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About this time, Gen. Whitesides had concentrated a large force of militia at Dixon’s Ferry, and at the solicitation of Major Stillman, permitted him to take out a scouting party of nearly 300 mounted men. They went up Rock river, about thirty miles to Sycamore creek, and encamped within a few miles of Black Hawk’s camp, but were not aware of its position at the time. Indian scouts having intercepted their coming reported at once to Black Hawk that a large army of mounted militia were coming towards his camp; and before the volunteers had entirely completed their arrangements for encampment, outside guards espied three Indians coming in with a white flag. After holding a parley with them, (one of the guards being able to talk a little with them in their own language), they were hurried into camp, and before any explanations were made, the flag bearer was shot and instantly killed, whilst his comrades made their escape during the confusion in getting the regiment ready to pursue the fleeing Indians. These had secreted themselves in ambush as the army rushed by, helter skelter, after another small party of Indians who had followed the flag bearers, and who, when hearing the uproar in camp made a hasty retreat. The entire regiment was soon mounted and started out in squads towards the camp of Black Hawk. The latter having learned by a scout that the army was coming, started at once with less than fifty mounted warriors, his entire force then in camp, to meet the enemy, and on arriving at a copse of timber and underbrush near Sycamore creek, made ready to meet them.
Capt. Eads’ company, who were the first to start out, killed two of the five fleeing Indians. Soon after crossing Sycamore creek they were surprised by a terrific war whoop from the Indians, who were concealed in the bushes near by, and with deadly aim commenced firing into the front ranks of the regiment, and with unearthly yells (as one of the fleeing party told us on arriving at Galena), charged upon our ranks, with tomahawks raised, ready to slaughter all who might come within their reach. Judging from the yelling of the Indians, their number was variously estimated at from one thousand to two thousand.
The entire party was thrown into such confusion that Major Stillman had no control of any of them, and, with one exception, the entire army continued their flight to Dixon’s Ferry, thirty miles distant, whilst some went back to their homes.
The retreating army passed through their camping ground near Sycamore creek, where they should have halted, and under cover of the timber, could have shot down their pursuers while yet in open prairie. Black Hawk and a small portion of his command gave up the chase, and returned to his camp, while the remainder pursued the fugitives for several miles, occasionally overtaking and killing some soldiers, whose horses had given out.
Among the retreating party was a Methodist preacher, whose horse was too slow to keep out of the reach of the Indians, who adopted a novel plan to save himself and horse. On coming to a ravine he left the track of his pursuers name distance, and followed down the ravine until he found a place deep enough to shelter himself and horse from view, and remained there for two hours in safety. He had the precaution to keep a strict count of the Indians as they went forward, and waited their return. Being satisfied that all had returned and continued on the way to their camp, he quietly left his hiding place, trotted leisurely along and reached Dixon’s Ferry about sunrise next morning.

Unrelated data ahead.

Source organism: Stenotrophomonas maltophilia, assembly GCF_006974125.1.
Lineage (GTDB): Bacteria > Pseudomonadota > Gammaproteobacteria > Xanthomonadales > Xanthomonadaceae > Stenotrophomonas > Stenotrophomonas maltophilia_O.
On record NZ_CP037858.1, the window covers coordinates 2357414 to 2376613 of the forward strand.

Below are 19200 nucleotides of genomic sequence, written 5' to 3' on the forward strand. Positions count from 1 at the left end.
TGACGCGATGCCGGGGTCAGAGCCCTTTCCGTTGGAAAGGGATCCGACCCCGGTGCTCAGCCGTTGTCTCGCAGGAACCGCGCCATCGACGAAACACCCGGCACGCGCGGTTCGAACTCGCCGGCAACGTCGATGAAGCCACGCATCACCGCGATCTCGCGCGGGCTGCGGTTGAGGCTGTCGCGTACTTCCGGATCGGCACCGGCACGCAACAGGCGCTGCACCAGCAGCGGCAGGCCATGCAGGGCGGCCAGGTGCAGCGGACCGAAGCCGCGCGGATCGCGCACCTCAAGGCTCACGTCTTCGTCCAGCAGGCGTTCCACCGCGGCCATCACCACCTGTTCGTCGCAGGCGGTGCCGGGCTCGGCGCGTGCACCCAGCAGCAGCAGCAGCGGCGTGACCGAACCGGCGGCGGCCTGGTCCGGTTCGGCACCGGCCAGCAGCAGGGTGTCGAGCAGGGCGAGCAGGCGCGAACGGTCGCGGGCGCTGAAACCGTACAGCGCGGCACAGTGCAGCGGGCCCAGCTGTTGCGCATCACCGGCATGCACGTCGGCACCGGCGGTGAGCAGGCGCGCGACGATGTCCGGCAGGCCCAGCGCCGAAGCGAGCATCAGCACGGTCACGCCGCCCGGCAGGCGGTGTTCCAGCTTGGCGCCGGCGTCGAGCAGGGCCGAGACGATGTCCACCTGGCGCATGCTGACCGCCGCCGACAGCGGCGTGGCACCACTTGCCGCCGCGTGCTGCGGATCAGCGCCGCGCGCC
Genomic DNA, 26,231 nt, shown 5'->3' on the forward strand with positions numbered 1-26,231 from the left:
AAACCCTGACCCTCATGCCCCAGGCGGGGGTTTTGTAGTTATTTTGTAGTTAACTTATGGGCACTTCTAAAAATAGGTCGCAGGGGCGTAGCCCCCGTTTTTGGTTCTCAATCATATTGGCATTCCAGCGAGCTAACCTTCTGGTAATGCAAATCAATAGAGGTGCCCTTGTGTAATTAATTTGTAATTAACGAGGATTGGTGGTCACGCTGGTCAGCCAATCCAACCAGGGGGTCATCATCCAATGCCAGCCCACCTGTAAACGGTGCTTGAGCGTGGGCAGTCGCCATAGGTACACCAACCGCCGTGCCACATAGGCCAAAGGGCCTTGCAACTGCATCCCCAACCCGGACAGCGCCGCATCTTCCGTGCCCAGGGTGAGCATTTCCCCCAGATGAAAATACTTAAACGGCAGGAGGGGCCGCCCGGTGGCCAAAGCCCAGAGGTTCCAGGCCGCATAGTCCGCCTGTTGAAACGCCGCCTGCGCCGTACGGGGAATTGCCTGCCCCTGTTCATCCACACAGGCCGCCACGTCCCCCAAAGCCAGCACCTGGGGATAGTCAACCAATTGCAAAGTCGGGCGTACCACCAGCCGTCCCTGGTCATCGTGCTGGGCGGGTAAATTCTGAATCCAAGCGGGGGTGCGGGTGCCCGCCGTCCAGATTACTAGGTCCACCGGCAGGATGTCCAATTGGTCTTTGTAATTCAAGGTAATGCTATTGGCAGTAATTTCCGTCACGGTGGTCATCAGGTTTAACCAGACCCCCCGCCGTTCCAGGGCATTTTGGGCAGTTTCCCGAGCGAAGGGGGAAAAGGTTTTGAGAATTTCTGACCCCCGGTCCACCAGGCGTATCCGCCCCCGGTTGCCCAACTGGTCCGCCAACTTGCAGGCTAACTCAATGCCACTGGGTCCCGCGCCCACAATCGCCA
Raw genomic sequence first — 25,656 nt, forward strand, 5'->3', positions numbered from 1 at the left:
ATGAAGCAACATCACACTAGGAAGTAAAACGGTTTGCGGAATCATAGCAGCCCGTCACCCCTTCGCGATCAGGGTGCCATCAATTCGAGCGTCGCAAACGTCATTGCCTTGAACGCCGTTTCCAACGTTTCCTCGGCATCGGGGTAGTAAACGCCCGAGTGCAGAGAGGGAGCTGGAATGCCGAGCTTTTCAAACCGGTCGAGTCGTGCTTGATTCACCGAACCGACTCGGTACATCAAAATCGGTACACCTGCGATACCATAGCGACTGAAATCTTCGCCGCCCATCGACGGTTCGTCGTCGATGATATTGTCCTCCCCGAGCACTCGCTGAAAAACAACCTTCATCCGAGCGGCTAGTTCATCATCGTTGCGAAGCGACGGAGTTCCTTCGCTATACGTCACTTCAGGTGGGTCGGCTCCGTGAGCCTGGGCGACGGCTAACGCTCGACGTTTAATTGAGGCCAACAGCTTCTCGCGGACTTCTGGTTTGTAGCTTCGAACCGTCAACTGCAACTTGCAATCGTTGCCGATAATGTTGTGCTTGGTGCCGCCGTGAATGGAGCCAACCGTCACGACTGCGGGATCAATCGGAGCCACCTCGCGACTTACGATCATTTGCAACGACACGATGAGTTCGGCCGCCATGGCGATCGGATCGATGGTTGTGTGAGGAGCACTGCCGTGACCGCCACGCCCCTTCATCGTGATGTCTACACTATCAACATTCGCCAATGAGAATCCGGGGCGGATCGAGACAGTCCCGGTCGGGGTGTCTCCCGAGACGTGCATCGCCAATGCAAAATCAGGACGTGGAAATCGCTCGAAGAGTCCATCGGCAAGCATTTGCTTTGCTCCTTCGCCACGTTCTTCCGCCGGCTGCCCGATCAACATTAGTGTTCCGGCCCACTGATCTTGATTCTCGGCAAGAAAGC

He reported his mode of procedure and the strategy used to render his safety certain from the Indians who had dispersed and driven the army before them. He was interrogated into the number, and when he reported Twenty, great indignation was manifested by some of the “brave” volunteers who had got into camp some hours before him, and reported the number at fifteen hundred to two thousand! But as he was well known to many of the volunteers and highly respected as a meek and lowly Christian gentleman, they stood by him and prevented any personal violence.
When the report of this fiasco came into Galena the next morning about 8 o’clock, on the 15th of May, our regiment was immediately called to arms, as great danger was apprehended by the citizens. The general supposition was that the Pottawattomie and Winnebago had joined Black Hawk, it being well known that his entire band, including women and children, that had gone up Rock river, did not exceed one thousand persons. Dwellings were vacated and most of the inhabitants repaired to the stockades for safety.
The news of Stillman’s defeat “by 2,000 blood-thirsty Indian warriors” spread fast, far and wide, and the Governor of Illinois called for more volunteers; and when the news reached Washington, the Secretary of War ordered Gen. Scott, then at New York, to take a thousand soldiers and proceed to the seat of war and take command of the army.
This violation of a flag of truce, the wanton murder of its bearers, and the attack upon a mere remnant of Black Hawk’s band when sueing for peace, precipitated a war that should have been avoided.
[In confirmation of the dastardly act of the volunteers in killing the bearer of a white flag, and by which the war was precipitated, we give the following letter of Mr. Elijah Kilbourn, one of the scouts connected with Stillman’s command. Mr. K. is the man Black Hawk makes mention of in his narrative as having been taken captive during our last war with Great Britain, and by him adopted into the Sac tribe; and again taken prisoner by three of his braves at the battle of Sycamore creek.]
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